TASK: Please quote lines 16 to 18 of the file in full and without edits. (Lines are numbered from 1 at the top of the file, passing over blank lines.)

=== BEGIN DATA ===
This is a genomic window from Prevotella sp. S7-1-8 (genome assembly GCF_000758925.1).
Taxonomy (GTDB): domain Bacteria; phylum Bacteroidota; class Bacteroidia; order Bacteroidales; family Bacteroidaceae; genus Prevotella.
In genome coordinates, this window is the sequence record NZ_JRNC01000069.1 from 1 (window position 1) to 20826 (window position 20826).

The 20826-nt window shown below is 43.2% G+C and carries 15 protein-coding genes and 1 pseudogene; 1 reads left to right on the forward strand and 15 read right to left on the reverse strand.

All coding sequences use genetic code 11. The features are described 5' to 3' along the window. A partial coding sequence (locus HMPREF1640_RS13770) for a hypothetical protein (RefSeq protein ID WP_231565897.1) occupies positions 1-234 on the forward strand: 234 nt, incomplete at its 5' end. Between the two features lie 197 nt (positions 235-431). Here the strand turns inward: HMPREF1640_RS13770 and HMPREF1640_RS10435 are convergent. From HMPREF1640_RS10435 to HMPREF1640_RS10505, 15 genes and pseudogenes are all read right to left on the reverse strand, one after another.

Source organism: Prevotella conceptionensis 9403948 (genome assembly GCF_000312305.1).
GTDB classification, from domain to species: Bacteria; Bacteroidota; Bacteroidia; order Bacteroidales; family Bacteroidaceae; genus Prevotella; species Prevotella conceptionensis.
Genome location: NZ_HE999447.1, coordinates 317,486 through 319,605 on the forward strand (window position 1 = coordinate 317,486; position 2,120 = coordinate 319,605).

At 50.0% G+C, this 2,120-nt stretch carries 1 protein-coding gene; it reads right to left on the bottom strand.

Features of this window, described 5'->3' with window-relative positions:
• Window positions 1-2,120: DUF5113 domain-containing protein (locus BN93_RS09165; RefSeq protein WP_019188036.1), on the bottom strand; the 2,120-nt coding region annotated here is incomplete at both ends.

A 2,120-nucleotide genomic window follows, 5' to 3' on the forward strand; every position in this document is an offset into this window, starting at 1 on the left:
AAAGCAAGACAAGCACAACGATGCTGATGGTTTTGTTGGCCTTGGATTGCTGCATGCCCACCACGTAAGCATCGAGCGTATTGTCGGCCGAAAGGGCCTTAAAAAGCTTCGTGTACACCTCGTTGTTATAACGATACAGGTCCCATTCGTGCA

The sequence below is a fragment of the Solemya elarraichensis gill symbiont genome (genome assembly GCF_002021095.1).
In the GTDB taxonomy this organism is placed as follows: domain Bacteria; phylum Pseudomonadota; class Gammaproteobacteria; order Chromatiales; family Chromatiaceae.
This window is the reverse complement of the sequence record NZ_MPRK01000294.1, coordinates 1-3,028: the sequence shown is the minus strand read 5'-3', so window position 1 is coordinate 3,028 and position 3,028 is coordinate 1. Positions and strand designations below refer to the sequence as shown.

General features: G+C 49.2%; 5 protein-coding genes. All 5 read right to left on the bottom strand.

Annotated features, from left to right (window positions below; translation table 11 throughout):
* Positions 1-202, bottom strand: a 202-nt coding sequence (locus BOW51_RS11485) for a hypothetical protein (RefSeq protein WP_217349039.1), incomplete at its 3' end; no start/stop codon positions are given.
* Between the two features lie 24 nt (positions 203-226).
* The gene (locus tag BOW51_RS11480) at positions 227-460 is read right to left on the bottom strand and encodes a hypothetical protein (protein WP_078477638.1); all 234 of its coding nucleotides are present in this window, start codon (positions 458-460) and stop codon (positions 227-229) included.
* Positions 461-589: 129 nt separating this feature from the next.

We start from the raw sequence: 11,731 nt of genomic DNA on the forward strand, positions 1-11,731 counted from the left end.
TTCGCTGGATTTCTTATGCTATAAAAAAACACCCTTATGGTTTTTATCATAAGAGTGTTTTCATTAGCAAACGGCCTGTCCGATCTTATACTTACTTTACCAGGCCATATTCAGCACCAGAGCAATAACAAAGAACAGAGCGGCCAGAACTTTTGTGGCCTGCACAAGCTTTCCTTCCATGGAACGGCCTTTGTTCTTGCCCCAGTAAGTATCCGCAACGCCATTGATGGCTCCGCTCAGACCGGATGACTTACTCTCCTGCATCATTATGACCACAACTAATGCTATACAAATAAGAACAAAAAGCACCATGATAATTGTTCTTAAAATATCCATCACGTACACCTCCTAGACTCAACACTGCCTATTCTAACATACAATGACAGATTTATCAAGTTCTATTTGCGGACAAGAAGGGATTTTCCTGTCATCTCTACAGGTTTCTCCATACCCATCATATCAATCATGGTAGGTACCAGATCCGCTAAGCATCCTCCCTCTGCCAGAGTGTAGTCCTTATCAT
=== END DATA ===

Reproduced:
This window is the reverse complement of the sequence record NZ_MPRK01000294.1, coordinates 1-3,028: the sequence shown is the minus strand read 5'-3', so window position 1 is coordinate 3,028 and position 3,028 is coordinate 1. Positions and strand designations below refer to the sequence as shown.

General features: G+C 49.2%; 5 protein-coding genes. All 5 read right to left on the bottom strand.

Annotated features, from left to right (window positions below; translation table 11 throughout):